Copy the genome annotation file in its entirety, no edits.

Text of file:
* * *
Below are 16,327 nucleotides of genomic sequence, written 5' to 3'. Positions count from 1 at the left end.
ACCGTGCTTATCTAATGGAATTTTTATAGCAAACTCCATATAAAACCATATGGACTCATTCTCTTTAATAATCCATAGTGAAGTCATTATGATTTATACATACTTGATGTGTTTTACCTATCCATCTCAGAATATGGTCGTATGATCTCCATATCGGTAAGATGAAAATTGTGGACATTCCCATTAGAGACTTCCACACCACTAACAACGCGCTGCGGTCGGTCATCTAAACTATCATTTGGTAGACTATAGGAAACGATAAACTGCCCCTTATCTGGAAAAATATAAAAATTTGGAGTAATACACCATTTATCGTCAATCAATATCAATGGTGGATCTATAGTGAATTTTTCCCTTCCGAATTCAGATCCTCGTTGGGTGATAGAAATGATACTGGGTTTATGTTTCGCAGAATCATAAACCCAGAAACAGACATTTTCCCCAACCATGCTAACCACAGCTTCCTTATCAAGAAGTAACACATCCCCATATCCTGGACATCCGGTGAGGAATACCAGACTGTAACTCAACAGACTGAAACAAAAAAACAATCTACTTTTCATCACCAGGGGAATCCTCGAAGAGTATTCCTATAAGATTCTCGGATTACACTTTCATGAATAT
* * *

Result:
Below are 16,327 nucleotides of genomic sequence, written 5' to 3'. Positions count from 1 at the left end.
ACCGTGCTTATCTAATGGAATTTTTATAGCAAACTCCATATAAAACCATATGGACTCATTCTCTTTAATAATCCATAGTGAAGTCATTATGATTTATACATACTTGATGTGTTTTACCTATCCATCTCAGAATATGGTCGTATGATCTCCATATCGGTAAGATGAAAATTGTGGACATTCCCATTAGAGACTTCCACACCACTAACAACGCGCTGCGGTCGGTCATCTAAACTATCATTTGGTAGACTATAGGAAACGATAAACTGCCCCTTATCTGGAAAAATATAAAAATTTGGAGTAATACACCATTTATCGTCAATCAATATCAATGGTGGATCTATAGTGAATTTTTCCCTTCCGAATTCAGATCCTCGTTGGGTGATAGAAATGATACTGGGTTTATGTTTCGCAGAATCATAAACCCAGAAACAGACATTTTCCCCAACCATGCTAACCACAGCTTCCTTATCAAGAAGTAACACATCCCCATATCCTGGACATCCGGTGAGGAATACCAGACTGTAACTCAACAGACTGAAACAAAAAAACAATCTACTTTTCATCACCAGGGGAATCCTCGAAGAGTATTCCTATAAGATTCTCGGATTACACTTTCATGAATAT